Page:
Sole Traders / Partnership
May 16, 2015 1:00 AM   Subscribe

What are the advantages and disadvantages of setting up a partnership as opposed to sole trading? (UK Tax Filter)

I'm setting up as a part-time freelance business consultant with a friend. We are both in the UK. We're unsure about the difference between each separately registering as sole traders or setting up a partnership. We are clear that it would not be appropriate for us to register as a limited company, a “limited liability partnership” or a “limited partnership”, but are not sure if a “partnership” would be appropriate.

Neither of us are putting capital into the business and we are very unlikely to be at risk of business debts. We are not sure if we will invoice clients separately or whether we will set up a joint business bank account and ask clients to pay into that.

We've looked at the HMRC guidance (sole trader definition and partnership definition) but are still not clear. It feels as if partnership should be more appropriate as we are working together, both will be charging the same rate and earning the same amount, but on the other hand we would prefer each to be responsible for submitting our own tax returns separately, and it looks as if only one person can submit the joint tax return for a partnership (“the nominated partner”).

Any advice would be helpful – we are struggling to interpret different information in various books and websites. We are happy to take professional advice and pay for that if necessary, but would like to be a bit clearer ourselves first. Thanks.
posted by sock of ages to Work & Money (3 answers total)
 
1) The partnership would invoice clients and needs its own bank account in the name of the partnership - not sure why you have discounted a limited liability partnership as that would give you some more protection or a limited company as that is more tax efficient

2) You could then split the profits how you like i.e. if one of you does 60% of the work then that person can have 60% of the profits (this is harder to do in a limited company but there are ways of doing it)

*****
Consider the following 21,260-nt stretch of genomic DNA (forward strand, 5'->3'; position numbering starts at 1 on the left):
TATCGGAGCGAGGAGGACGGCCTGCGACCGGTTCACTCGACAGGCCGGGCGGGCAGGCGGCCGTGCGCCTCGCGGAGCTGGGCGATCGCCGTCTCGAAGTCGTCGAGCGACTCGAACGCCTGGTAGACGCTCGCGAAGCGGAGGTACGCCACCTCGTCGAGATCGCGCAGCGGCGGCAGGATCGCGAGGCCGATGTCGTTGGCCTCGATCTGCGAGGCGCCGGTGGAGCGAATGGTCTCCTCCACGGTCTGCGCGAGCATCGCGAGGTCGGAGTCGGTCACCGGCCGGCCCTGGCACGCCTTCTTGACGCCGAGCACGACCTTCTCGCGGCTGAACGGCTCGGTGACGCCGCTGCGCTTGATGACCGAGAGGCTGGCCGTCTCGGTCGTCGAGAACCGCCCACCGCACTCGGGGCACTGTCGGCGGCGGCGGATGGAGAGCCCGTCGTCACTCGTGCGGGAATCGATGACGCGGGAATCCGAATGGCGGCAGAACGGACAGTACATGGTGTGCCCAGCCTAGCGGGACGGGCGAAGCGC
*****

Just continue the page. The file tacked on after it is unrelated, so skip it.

3) The partnership tax return is a completely separate (and additional) return it is not a joint tax return for the two of you in the conventional sense - it allocates the profits of the partnership between the partners - each partner then uses their total from the partnership tax return to fill out their own individual tax return

Some disadvantages are:

1) More compliance costs i.e. paying for the partnership tax return to be prepared (unless you did it yourself...)
2) VAT - your combined incomes are likely to lead to you reaching the registration threshold earlier than two completely separate businesses (though if you are "working together" substantially HMRC might argue that they are in fact one business and need to register)

Does that help?
posted by Metaphysics at 3:05 AM on May 16, 2015 [1 favorite]


I don't know UK law, (nor US law) but I did look into some general compliance issues.

A "partnership" basically doubles the risk. EITHER of you can sink the company, and thus, each other. While it is a corporate entity in itself, it's basically sole proprietorship X 2.

It is best you spend the little money to incorporate and conduct all business through the corp, even transferring some assets to it and get separate bank accounts, so if anything happens, your liability is limited by the corporation.
posted by kschang at 9:33 AM on May 16, 2015


Response by poster: Hi both, thanks for your answers. It's helpful to understand that the partnership tax return is separate from and additional to our own tax returns, thanks Metaphysics.

We really are pretty sure that it would not be worth us registering as a company, because of the low level of risk involved and the fact that we will not reach the VAT threshold. I have been sole trading in the same business previously so my preference would be for us to remain sole traders to keep it simple, but we will take professional advice.
posted by sock of ages at 2:10 AM on May 17, 2015


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